"One Belt and One Road" to further boost the rise of China2015-05-25 01:00:17
What Is "One Belt and One Road"?
"One Belt" refers to the Silk Road Economic Belt, which begins in Xi'an in northwest Chinabefore stretching west through Urumqi to Central Asia. According to a report by CCTV.com, the road" then goes to northern Iranbefore swinging west through Iraq, Syria, and Turkey. From Istanbul, it crosses the Bosphorus Strait and heads northwest through Europe, including Germany and Netherlands. It then heads south to Venice, Italy."
The other part of the plan is the so-called 21st Century Maritime Silk Road, which begins in southern China and heads to the Malacca Strait in Southeast Asia. It then goes to include countries such as India and Kenya. The Maritime Silk Road moves on north to enter into the Red Sea and the Mediterranean through Horn of Africa. It meets the land-based Silk Road in Venice.
Challenges China Faces
The plan is ambitious, even forChina,the second largest economy in the globe, and thus multiple challenges are expected in its implementation.
For one thing, Chinese companies lack experience in investing overseas. A few of them are doing investment in other countries, but with mixed results. Professor Huang Yiping from Peking University warned last year that "Chinahas become the third-largest direct investing country, but more than half of its deals do not provide financial returns."
Japanese companies were seen "purchasing the world" in 1980s in a booming period of investing abroad due to the rise of labor costs domestically and the appreciation of yen. But that trend didn't last long. Chinese companies have to learn from that lesson to avoid potential pitfalls ahead.
Also,Chinawill deal with more than 50 countries - the number of countries that so far have expressed interest in the plan. Those countries are of different sizes, political systems and expectations. It requires tremendous amount of diplomatic work to achieve tangible agreements and consensus to projects specific to those countries.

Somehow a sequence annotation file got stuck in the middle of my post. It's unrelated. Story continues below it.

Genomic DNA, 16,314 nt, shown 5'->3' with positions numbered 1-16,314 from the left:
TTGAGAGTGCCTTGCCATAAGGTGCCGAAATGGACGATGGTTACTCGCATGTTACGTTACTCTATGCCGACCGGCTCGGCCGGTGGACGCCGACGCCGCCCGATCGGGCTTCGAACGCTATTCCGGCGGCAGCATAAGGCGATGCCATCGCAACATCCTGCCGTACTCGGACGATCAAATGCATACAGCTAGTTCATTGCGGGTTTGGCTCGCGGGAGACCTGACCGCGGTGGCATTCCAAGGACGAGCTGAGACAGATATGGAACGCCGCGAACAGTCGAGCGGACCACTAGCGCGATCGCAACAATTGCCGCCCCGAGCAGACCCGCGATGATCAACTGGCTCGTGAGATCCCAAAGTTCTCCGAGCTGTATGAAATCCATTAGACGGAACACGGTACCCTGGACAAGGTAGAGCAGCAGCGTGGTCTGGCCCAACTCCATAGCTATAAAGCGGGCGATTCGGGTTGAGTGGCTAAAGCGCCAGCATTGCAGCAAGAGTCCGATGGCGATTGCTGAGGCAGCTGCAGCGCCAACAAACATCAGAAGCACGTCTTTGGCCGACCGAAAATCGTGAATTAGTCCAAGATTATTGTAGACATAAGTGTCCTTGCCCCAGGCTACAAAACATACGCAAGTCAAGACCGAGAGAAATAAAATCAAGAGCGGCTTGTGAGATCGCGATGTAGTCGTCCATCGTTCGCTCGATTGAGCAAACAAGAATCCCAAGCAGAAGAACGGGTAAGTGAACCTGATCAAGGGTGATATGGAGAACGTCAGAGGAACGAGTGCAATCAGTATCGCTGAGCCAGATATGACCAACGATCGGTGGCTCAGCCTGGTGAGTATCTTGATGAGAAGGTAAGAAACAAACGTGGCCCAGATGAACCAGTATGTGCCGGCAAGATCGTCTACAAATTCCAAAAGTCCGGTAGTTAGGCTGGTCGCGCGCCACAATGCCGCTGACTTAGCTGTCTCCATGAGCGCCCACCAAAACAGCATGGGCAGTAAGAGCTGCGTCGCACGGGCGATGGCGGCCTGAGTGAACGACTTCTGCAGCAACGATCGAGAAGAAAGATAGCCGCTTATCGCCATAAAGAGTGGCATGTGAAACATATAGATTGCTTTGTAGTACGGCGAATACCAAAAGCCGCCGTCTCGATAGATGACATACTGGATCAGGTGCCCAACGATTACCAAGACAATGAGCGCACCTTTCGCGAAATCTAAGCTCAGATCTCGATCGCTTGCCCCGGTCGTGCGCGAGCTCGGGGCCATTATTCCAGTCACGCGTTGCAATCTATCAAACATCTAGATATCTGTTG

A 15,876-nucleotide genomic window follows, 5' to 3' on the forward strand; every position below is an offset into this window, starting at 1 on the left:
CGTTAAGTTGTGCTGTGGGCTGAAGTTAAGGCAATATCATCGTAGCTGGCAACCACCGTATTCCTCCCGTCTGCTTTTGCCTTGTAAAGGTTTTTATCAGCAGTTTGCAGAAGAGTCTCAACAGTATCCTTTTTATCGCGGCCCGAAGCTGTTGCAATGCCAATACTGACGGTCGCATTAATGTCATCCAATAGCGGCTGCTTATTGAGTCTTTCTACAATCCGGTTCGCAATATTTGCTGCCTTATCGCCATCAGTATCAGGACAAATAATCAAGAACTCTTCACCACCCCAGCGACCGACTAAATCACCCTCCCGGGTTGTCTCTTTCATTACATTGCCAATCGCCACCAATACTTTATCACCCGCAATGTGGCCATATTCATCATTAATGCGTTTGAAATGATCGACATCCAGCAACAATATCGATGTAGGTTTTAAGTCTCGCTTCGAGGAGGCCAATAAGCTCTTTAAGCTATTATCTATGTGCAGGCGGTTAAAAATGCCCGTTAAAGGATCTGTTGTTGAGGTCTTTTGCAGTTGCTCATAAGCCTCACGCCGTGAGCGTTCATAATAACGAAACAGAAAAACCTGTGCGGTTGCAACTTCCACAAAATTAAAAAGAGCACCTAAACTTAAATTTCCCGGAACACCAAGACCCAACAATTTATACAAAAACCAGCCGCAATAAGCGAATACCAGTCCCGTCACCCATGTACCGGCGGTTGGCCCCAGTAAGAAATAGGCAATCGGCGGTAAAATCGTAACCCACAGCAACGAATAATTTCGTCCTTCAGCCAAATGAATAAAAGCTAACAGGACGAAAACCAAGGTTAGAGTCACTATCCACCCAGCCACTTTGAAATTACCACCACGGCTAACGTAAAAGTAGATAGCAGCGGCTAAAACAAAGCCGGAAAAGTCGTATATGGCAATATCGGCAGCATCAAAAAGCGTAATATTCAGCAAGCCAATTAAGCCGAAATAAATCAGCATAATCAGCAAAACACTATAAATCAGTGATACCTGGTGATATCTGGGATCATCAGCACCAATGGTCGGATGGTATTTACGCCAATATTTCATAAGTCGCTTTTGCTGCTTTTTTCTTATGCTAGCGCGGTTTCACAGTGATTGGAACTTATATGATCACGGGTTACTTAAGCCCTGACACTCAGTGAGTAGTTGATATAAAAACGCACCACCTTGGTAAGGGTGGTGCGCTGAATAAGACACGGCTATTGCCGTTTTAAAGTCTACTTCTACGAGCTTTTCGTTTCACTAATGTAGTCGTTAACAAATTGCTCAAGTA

Principles China Follows
China seems to have a rather good understanding on how to proceed with such a grand scheme involving some 4.4 billion people, or 63 percent of global population.
Chinese Foreign Minister Wang Yi emphasized key words such as "equality", "consultation", "win-win" and "shared interests", in describing howChinais to move forward with "One Belt and One Road".
He said Chinawill "further enhance policy communicating with other countries and expand the convergence of our shared interests and explore possible areas of win-win cooperation," with a principle of "wide consultation, joint contribution and shared benefits."
Wang Yi noted that China's Belt and Road initiatives are not its "solo", but a "symphony" of all related countries, as the vision of the initiativesis "common development", and the goal is "win-win progress through cooperation".
The strategy is substantial as in the sense of real roads and bridges, a sharp contrast to theU.S."Pivot to Asia" strategy, which pays only scant attention to trade and investment with a few selected number of countries in Southeast Asia.The "One Belt and One Road" strategy is different from "Pivot to Asia" in nature that it aims at ensuring everybody is a winner while the latter targets at China's rise with a growing military presence in Asia.
（Author：Xu Qinduo，CRI's former chief correspondent to Washington DC, the UnitedStates. Producer, host and commentator for TODAY, a flagship talk show oncurrent affairs.）